Location: Berlin, CT
Date played: April 8, 2017
Team size: 2-8; we recommend 3-5
Duration: 60 minutes
Price: $30 per ticket
Story & setting
In 14th century England, we discovered a plot to unseat our beloved Queen. We infiltrated the castle to uncover information and thwart the overthrow.
Team vs Time constructed a space that brought us back in time. From the woodwork to the real church stained glass windows installed in this castle, their attention to detail brought the set to life.
While the initial puzzles weren’t particularly interesting, as the game progressed, the puzzles became increasingly dynamic.
For most of Save the Queen, we worked through large tangible puzzles that interacted with built-in set pieces.
Team vs Time constructed a castle into their run-of-the-mill building. The walls, windows, furniture, and smaller details brought the space to life.
Many of the puzzles made use of the castle decor. We manipulated “ancient” tools and investigated substantial props and set pieces.
A tiny gamemastering detail added a great dramatic moment to Save the Queen.
With Save the Queen, Team vs Time constructed an interactive, engaging, logical, and fun puzzle game.
The narrative of Save the Queen didn’t carry our experience. In the end, we searched for specific information, as instructed by the game, but without any story-driven understanding of why.
In one late-game puzzle, the input mechanism seemed out of place. Given the historical setting, any modern interaction broke the fiction created by the set design. All tech should to be well hidden and seemingly magical.
Occasional double cluing proved more confusing than helpful.
One set puzzle was completely useless and threw us off track.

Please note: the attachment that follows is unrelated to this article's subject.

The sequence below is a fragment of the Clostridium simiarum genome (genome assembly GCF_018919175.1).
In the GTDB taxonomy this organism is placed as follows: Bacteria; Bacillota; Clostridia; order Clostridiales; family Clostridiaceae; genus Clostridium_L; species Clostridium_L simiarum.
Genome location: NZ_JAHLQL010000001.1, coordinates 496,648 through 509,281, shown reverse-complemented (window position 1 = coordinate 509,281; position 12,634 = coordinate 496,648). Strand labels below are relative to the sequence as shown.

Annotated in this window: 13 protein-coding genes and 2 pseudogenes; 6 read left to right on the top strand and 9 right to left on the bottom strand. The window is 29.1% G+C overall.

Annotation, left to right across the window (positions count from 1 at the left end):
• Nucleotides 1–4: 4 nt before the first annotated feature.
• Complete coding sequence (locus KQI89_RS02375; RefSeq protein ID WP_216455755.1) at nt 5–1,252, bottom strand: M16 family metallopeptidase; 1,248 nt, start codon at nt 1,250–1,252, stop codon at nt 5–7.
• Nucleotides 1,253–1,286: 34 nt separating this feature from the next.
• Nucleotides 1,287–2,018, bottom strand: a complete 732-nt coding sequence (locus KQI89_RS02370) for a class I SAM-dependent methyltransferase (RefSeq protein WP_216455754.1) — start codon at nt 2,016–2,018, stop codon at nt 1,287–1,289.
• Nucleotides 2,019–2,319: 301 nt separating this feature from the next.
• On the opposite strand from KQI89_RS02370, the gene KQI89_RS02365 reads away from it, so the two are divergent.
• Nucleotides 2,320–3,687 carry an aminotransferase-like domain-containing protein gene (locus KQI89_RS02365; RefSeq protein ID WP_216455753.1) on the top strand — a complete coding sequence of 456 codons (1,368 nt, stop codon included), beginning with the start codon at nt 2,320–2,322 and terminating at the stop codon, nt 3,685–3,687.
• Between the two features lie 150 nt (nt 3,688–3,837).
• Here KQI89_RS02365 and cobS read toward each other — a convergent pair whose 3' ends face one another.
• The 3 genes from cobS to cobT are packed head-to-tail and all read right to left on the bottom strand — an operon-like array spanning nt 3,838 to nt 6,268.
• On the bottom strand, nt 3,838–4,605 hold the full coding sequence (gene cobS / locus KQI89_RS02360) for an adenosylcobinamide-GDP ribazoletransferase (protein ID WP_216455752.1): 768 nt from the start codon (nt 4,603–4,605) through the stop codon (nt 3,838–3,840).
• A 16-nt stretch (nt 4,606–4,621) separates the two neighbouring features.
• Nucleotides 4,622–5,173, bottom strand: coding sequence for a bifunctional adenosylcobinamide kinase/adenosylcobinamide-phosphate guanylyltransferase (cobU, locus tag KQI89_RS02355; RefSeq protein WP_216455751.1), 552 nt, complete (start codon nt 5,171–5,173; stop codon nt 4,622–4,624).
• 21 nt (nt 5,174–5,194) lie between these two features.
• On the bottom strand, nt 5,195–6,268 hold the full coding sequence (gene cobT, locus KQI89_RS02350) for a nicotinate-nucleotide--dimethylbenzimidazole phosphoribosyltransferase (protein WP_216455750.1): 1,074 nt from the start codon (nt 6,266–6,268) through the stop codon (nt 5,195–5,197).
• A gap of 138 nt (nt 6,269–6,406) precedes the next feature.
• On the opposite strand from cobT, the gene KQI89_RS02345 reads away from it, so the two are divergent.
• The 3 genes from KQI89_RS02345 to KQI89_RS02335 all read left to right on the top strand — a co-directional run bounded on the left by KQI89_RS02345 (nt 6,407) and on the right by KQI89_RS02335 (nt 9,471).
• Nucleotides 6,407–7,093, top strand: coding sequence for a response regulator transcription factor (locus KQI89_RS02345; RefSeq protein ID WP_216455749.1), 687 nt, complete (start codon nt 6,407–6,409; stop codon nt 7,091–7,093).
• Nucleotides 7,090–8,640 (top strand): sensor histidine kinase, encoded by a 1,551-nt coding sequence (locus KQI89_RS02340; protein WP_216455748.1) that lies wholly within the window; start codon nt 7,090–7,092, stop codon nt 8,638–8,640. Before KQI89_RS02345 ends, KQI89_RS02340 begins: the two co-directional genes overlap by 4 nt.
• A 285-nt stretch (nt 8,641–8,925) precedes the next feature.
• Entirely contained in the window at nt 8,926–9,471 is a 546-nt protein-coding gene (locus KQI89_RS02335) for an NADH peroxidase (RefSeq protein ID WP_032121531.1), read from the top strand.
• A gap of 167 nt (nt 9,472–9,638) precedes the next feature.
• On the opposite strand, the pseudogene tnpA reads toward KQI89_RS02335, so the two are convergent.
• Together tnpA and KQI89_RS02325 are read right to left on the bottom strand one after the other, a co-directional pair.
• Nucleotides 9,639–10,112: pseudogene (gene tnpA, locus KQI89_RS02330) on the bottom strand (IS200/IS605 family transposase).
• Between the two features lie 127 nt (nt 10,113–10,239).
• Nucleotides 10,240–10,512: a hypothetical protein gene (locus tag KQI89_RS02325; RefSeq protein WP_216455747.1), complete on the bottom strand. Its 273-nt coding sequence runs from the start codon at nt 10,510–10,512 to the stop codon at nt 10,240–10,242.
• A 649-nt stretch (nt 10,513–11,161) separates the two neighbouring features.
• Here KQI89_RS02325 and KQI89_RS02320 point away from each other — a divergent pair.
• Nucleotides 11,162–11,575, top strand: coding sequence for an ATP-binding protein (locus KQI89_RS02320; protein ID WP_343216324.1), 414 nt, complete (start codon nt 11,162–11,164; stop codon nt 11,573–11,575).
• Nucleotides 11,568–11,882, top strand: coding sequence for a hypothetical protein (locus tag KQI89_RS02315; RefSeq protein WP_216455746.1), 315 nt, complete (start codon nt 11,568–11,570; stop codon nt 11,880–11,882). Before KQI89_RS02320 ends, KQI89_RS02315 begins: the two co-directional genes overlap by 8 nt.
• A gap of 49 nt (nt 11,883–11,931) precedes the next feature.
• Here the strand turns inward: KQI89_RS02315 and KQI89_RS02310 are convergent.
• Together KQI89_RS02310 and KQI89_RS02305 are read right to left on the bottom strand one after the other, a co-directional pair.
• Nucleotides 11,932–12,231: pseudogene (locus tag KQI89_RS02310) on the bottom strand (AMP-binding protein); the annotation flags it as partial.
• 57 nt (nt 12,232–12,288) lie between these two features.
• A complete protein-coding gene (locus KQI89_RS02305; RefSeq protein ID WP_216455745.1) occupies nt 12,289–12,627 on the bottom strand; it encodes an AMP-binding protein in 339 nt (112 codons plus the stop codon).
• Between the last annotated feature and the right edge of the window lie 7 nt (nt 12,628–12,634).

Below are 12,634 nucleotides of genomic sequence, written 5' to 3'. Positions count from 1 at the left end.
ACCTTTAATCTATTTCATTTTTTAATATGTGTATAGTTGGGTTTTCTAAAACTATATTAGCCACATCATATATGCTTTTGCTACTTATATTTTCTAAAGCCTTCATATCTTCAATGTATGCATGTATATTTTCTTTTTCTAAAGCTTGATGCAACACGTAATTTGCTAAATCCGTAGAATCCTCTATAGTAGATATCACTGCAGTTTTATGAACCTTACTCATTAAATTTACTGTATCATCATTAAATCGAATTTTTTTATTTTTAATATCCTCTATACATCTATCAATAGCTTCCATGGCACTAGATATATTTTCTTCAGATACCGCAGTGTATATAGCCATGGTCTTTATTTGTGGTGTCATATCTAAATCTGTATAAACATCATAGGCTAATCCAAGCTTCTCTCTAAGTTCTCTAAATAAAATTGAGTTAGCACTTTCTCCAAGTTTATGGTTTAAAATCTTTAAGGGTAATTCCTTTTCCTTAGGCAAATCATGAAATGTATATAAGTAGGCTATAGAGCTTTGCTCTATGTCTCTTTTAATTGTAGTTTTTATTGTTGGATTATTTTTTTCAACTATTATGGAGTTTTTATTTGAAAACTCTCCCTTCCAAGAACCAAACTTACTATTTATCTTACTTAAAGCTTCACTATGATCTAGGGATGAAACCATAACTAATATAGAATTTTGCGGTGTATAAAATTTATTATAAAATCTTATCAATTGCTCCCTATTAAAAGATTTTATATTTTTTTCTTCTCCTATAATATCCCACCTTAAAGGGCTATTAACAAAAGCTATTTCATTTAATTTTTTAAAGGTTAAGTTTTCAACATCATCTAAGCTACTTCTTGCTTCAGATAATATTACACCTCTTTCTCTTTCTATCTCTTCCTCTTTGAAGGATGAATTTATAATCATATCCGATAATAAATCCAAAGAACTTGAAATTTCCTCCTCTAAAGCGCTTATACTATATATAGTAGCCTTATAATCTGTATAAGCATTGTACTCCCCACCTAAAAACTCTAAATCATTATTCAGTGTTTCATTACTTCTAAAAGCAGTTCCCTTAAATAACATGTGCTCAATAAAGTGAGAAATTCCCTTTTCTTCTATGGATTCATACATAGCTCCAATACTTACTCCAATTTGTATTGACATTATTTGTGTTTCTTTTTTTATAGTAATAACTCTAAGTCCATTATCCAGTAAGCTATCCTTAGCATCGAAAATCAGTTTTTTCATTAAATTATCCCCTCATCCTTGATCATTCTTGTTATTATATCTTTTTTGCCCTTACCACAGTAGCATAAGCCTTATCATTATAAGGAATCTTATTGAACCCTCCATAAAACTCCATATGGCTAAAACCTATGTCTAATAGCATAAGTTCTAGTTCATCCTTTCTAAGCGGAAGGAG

While the set looked great, it (and by it, I mean we) suffered from a significant splinter problem. We both picked up wood splinters from the game, and other players whom we have spoken with have as well.
Should I play Team vs Time’s Save the Queen?
Team vs Time creates impressive escape room sets. Save the Queen is no exception. We enjoyed our hour in a 14th century castle.
With Save the Queen, Team vs Time has improved their puzzle chops, designing interactive, challenging, and interesting puzzles into the set pieces. There is room for refinement, but the underlying structure and construction is solid.
As much as we loved puzzling through the castle, we didn’t feel like the hero and heroine of a narrative-driven adventure in the same way as we did in Gangster’s Gamble.
Save the Queen would be an exciting escape room at any level. Newer players will find it challenging, but not unmanageable. More seasoned players will be able to appreciate the experience that much more. If you’re traveling through Connecticut, this one is a must visit.
Book your hour with Team vs Time’s Save the Queen, and tell them that the Room Escape Artist sent you.
Full disclosure: Team vs Time provided media discounted tickets for this game.